Yet again the stadium record was broken, (it had been remodelled since 2003). The Lions support had grown from last week, and this time we wee in bigger blocks, so could make more noise. Corbs' try set the tone and volume in the first minutes, and I began to believe. All 4 nations songs were sung willingly, even though the rest of the years it was the song for the opposition. The Aussie PA was so loud, there was feedback, but it didn't drown us out. This was Lions history in the making, and boy did the team deliver.
After the formalities, the crowd went wild, running down to the front to get closer to their heroes on their lap of honour. The four songs mentioned at the start were the party music with players and fans singing. We were all one big pride, singing and dancing late into the night. As for the rest of the night.... What goes on tour, stays on tour......

5 July Forza del Destino (Overture) - Verdi

With so little time in Sydney, I had to do it in a day. Beyond the shoreline, the city is very much like any other city - lots of shop signs, cars, buses, a grid system and just couldn't get my bearings. I am usually really good - find a few landmarks, yet I couldn't find them to get myself going, and this remained the case whilst I was there. Eventually I found Hyde Park, walked through the Domain and Botanic Gardens to the view of Sydney from Mrs Macquairie's Chair. this is the view that everyone has seen in travel brochures, and thinks of Australia. A jogger takes my photo. She asks me to return the favour and tells me that she can never get enough of the view and has loads of photos of it on her phone. Her friends think that she is mad.

As I round the corner of the Opera House, I see the tide coming in (Sea of Red). Everywhere is red on Circular Quay, the bars and cafes, the pavements, the ferries. The Opera House itself is a beautiful building - inside it is even more remarkable, as the angles and lines make what could be quite harsh exposed concrete, funky. Tonight I am going to my first opera. It will have sur-titles (titles above the stage), and I've researched the storylines, so I will know what is going on - I hope. All the main characters die in the end. It also has a reputation like Macbeth, the Scottish play - unlucky. Those involved have something horrible happen to them. I hope that the final twist of fate is not an Aussie win. The story tells us that whatever life throws at us, we all suffer the same fate in the end. I justify this as a reason to have gone on all my expensive mad rugby trips.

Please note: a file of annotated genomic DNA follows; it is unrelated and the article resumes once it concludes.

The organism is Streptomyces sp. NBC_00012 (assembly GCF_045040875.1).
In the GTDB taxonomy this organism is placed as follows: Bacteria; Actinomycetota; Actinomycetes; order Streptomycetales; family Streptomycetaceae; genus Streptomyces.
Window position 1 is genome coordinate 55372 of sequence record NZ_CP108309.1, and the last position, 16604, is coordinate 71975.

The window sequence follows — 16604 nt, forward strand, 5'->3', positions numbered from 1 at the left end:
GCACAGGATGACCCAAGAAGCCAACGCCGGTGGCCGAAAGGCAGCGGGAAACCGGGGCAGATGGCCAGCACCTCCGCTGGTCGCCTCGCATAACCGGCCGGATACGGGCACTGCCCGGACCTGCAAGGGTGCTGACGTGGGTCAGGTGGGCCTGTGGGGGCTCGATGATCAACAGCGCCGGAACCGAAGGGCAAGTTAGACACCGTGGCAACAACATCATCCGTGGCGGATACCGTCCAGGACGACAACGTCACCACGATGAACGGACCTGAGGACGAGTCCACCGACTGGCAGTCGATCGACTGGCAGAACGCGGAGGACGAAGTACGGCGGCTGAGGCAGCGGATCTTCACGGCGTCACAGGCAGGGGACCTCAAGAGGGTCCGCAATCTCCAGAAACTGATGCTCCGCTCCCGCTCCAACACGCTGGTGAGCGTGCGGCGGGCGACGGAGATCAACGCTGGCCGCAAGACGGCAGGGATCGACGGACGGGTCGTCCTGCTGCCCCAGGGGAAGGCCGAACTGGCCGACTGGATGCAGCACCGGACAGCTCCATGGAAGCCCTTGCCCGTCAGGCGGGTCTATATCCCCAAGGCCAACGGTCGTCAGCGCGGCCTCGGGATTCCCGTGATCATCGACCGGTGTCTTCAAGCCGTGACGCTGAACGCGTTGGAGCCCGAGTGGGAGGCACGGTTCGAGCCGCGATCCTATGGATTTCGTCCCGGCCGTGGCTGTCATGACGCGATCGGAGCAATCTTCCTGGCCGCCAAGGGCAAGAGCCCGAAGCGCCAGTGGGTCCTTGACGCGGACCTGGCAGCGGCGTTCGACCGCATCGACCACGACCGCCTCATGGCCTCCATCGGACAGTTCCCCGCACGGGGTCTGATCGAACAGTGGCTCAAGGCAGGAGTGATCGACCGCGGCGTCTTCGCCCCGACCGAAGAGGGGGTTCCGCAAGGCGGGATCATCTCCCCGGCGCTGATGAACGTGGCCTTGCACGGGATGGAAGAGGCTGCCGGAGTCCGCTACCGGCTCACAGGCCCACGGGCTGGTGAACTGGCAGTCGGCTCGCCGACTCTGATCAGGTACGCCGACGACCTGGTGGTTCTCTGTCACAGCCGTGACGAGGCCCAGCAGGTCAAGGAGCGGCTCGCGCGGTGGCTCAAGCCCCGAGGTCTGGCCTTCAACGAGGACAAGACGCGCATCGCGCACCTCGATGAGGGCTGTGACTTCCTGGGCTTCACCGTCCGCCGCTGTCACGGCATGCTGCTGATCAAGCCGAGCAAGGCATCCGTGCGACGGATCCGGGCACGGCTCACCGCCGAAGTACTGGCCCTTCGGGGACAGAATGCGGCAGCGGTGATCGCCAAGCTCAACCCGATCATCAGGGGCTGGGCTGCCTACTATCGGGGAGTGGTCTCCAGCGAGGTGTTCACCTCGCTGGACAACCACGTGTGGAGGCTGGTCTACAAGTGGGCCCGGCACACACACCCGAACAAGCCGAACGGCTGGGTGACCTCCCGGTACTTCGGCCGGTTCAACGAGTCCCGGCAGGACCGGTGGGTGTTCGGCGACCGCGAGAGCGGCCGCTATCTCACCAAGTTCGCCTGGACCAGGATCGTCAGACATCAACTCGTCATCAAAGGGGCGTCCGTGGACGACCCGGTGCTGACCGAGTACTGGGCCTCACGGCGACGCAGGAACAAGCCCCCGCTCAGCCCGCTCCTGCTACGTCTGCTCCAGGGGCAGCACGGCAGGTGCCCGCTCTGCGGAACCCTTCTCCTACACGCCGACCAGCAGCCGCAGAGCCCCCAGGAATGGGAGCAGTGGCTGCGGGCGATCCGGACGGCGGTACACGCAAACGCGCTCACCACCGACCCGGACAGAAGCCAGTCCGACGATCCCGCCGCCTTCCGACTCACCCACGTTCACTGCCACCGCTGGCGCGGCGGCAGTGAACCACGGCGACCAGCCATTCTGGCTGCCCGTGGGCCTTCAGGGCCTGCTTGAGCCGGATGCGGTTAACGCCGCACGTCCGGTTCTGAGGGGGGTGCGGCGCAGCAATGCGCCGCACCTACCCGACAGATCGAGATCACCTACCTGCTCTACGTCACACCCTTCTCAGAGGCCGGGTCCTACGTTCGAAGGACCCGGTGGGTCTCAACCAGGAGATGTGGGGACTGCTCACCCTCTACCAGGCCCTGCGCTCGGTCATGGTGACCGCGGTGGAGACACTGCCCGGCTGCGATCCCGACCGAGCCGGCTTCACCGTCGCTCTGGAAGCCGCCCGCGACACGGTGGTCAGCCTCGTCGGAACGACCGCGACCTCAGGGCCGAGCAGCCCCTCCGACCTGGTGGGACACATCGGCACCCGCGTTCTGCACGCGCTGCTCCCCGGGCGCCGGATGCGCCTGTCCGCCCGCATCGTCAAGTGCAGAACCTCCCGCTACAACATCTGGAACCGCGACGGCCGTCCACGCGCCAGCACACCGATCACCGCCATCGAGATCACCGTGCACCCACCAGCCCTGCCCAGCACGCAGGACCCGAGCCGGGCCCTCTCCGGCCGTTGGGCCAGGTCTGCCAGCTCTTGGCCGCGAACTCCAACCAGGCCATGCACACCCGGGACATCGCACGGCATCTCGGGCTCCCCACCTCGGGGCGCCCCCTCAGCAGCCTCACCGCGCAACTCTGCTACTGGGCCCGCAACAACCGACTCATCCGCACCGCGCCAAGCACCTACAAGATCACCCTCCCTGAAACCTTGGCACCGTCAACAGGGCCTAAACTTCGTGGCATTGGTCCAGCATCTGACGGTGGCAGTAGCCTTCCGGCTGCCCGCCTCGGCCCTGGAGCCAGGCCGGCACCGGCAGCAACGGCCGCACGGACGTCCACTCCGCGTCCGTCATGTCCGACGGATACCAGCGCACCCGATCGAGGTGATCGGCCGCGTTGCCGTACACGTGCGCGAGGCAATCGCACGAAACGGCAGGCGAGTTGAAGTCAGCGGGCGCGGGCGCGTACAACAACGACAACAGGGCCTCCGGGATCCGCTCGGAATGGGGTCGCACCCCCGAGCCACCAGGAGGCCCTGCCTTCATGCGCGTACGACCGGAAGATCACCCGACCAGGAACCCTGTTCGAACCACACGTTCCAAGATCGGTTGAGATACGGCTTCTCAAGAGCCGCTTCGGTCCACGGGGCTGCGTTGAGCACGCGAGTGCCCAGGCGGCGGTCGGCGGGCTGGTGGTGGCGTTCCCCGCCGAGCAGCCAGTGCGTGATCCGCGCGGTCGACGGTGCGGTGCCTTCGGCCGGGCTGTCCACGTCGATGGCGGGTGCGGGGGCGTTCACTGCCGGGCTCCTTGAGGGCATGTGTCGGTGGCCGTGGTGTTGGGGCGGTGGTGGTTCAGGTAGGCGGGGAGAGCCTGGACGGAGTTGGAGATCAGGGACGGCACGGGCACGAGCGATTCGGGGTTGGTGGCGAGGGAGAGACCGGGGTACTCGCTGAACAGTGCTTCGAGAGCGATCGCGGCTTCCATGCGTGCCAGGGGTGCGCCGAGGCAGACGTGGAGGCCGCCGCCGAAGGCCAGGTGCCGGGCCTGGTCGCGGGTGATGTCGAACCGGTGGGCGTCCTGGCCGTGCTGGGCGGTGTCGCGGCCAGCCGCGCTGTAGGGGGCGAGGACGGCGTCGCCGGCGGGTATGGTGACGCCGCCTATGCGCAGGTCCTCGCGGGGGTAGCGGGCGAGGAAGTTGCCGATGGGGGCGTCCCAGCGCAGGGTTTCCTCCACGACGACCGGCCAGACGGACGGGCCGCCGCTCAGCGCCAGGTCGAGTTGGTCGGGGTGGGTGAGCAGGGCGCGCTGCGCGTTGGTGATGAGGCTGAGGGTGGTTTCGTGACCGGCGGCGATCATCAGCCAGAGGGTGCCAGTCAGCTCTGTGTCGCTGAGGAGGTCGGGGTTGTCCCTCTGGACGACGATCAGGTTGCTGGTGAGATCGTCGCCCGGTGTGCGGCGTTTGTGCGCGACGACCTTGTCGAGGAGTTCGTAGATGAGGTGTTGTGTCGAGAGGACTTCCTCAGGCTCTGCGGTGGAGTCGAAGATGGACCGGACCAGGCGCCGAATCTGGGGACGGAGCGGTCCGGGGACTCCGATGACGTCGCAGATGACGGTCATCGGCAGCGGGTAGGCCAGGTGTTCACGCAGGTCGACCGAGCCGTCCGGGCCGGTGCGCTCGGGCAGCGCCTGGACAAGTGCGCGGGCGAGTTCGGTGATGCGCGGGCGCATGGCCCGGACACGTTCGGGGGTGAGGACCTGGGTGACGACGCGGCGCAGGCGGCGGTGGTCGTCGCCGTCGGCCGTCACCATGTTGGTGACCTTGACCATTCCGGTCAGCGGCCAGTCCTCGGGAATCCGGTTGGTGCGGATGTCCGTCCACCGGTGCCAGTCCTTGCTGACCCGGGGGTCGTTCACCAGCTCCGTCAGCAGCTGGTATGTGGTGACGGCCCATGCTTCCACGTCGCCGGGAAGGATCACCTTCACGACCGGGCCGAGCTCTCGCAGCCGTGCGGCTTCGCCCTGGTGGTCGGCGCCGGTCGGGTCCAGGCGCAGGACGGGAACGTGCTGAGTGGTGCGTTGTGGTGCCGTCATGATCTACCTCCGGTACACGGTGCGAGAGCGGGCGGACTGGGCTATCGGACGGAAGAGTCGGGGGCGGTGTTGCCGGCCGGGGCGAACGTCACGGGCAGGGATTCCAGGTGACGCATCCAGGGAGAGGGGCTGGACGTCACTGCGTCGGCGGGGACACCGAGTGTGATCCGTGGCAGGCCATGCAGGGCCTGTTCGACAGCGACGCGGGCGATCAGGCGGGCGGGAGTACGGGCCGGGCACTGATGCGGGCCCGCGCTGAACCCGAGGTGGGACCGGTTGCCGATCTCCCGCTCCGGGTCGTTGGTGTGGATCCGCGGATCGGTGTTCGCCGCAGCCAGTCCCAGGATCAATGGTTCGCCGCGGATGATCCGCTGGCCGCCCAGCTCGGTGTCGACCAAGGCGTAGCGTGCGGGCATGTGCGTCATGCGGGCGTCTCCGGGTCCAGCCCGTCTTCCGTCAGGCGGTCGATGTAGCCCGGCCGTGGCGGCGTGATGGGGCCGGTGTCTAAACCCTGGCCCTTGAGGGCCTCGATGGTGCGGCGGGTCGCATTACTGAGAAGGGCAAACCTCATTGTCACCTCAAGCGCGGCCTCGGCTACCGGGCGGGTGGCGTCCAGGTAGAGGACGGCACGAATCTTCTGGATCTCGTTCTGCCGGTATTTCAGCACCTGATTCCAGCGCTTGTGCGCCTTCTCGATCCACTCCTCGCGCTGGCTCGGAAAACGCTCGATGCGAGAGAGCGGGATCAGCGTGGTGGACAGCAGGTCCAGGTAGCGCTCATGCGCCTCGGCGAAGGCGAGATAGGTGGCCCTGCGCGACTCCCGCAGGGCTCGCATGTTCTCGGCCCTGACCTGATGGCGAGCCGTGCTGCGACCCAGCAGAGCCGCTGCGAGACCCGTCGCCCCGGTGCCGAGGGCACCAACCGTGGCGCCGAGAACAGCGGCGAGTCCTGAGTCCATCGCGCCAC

The Rocks is like a living museum. Famous for English sports fans, as the place to party after 2003 World Cup win, and Ashes wins - more frequent in recent times, it is also the first settlement of Sydney, with a range of Victorian buildings, including traditional pubs and restaurants, some converted from the warehouse, when Britain traded with the world. It bustled with a street market, and interesting street food. It was crowded with workers looking for lunch, and Lions tourists preparing for the big match with a beer or two outside.

4 July Leaving on a jet plane - Peter Paul and Mary

I just had to see the sunrise one last time. Thank goodness everything on view is free. Australia is a really expensive place. the poor exchange rate doesn't help, but even so, 2 dollars for a bottle of water 4.50 dollars for coke, is frightening, it doesn't matter where you drink it, supermarkets are no cheaper. refilling from the tap is part of the morning routine.

One last walk around and then off to the airport. 180 Lions tourists on one plane, all arriving at the same time, we had to queue outside. These numbers are unknown, and it was also the first time the equivalent of Ryan Air had flown the route. (Jetstar) The first passenger went through at 12.20 and the last at 2.20. The flight was delayed by half an hour. I didn't get my passport out the whole time - just like it used to be when you flew internally pre 2001. The bar and cafe sold out of refreshments - obviously drink, but also food -only crisps were left. With a four hour flight to follow, I thought that there would be a meal and a drink, but no, asper Ryanair - a captive audience leads to even more breathtaking prices - I remained thirsty and hungry.

I was summoned to meet my Welsh friends in Darling Harbour, Sydney. They had been drinking, so conversation was quite repetitive, as my short term memory remains good. We awaited another friend. She had managed to take and collect the right baggage this time, but unfortunately not the right passport. The gift of the gab, managed to get her to and from Cairns, and the other friend up from Melbourne. I got to Darling Harbour through a shopping centre, and the row of bars felt plastic and new, not my scene, but lively enough. It could have been anywhere by water. My initial thoughts were disappointing.

3 July River Deep Mountain High - Ike and Tina Turner

As I was awake before dawn, I wallked up to  a sand dune to watch the sun rise over Uluru. The colours of the sky changed over the hour that I was there, from dark blue tinged with orange at the skyline, through orangey pink and violet eventually blue, with the sun turning Uluru orange. It was easy to understand why the Aboriginals consider it such a spiritual place.

I went on a Bush Tucker Tour this morning to learn about Aboriginal food. Three miles away from the hotel, mand it fel like we were in the middle of the desert, flat and nothingness around. It is incorrect to think that deserts are barren, it was teeming with life and vegetation. I saw a bulldog ant that was an inch long. Women suck nectar ants' abdomens for the sweetness within. Me, I prefer a Worther.

The previous week's rain, had brought quite a bot of greenness to the landscape. With it come the flies, damn flies. They buzz around your head incessantly, and no amount of waving them away frightens them, Insect repellent doesn't work. How Aussies manage to stay sane I don't know.


In the afternoon I walked the Olgas. These are not one piece of rock like Uluru, but a conglomerate. Burton is built on Bunter conglomerate - small gravel held together by clay/sandstone, but this conglomerate contains huge boulders. Its less of a tourist attraction than Uluru. IT is a sacred place where Aboriginal men go for rights of passage, away from women, so there is a conflict with modern society, where women, who should be banned are allowed to walk them.